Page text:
The Quest for Spontaneity in Ancient Chinese Thought

This course examines a fascinating issue that attracts the attention of all the major Chinese thinkers in ancient times, that is, the freedom of acting without calculation or conscious effort—a state of being that can be best summarized as ziran (self-so) in Chinese, or “spontaneity” in English. Through close readings of selected passages from the original texts by such big names as Confucius, Mencius, Mozi, Xunzi, Liezi, and especially Laozi and Zhuangzi, students will learn to detect and analyze the differences—and similarities, if any—between the varied understandings and interpretations of this “spontaneity” from the perspectives of different schools of thought.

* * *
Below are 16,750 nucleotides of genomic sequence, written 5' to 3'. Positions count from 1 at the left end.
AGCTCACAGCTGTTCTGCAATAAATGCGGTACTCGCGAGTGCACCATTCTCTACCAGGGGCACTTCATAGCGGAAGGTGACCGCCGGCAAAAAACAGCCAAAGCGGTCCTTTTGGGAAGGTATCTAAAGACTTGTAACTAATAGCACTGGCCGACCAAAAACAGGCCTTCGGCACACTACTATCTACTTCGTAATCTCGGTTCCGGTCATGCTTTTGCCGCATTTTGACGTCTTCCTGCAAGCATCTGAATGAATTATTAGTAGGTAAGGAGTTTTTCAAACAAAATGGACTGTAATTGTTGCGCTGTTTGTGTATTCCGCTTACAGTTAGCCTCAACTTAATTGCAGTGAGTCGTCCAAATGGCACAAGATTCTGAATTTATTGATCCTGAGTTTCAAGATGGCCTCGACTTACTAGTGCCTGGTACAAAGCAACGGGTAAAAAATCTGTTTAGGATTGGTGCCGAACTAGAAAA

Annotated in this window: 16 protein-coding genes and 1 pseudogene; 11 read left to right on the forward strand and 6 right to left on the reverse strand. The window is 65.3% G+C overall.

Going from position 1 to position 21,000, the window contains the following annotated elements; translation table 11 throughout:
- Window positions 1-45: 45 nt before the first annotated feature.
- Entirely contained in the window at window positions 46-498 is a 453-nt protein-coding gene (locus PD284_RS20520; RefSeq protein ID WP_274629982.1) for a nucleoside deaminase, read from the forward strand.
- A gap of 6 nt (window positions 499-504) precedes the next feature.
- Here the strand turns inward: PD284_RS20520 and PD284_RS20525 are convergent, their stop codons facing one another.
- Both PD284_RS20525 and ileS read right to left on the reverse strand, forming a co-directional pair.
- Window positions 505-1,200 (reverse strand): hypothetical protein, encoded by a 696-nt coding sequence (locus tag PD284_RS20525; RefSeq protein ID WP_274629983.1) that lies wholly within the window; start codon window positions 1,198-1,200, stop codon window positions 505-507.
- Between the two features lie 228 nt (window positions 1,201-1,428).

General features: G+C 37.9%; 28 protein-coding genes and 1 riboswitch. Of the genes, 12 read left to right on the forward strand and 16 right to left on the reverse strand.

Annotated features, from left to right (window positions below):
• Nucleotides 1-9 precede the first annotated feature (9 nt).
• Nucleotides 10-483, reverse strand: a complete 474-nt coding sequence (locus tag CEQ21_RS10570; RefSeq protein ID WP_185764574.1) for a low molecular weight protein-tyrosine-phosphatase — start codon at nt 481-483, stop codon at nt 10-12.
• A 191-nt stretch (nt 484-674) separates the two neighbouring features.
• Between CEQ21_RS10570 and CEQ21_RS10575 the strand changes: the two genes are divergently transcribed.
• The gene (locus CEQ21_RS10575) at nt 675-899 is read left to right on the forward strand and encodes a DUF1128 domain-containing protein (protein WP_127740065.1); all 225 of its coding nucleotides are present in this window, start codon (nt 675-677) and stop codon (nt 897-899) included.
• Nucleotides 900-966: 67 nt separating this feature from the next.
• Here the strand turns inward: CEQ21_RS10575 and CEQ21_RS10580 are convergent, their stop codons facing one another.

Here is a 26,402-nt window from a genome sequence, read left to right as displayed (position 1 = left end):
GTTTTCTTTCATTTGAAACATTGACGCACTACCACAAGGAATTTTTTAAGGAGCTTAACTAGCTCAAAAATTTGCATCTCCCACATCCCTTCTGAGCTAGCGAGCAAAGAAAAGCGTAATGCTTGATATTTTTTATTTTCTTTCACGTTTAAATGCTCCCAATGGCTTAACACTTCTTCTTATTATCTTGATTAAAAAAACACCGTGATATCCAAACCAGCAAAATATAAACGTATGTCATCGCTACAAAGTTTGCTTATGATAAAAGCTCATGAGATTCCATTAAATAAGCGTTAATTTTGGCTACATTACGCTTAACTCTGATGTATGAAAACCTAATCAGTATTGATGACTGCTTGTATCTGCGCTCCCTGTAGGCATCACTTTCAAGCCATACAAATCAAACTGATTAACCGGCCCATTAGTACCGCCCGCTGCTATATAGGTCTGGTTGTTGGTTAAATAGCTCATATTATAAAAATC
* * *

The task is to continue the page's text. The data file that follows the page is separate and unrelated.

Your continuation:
Required Text:
Dao De Jing: Making This Life Significant, A Philosophical Translation. Translated with commentary by Roger Ames and David Hall. ISBN 0-345-44419-1;

Zhuangzi, Zhuangzi: Basic Writings. Translated by Burton Watson. ISBN-10: 0231129599

4:00pm-4:50pm on Monday, Tuesday, Wednesday, Thursday, Friday (Jul 2, 2015 to Aug 14, 2015)
Ross Commons Dining B11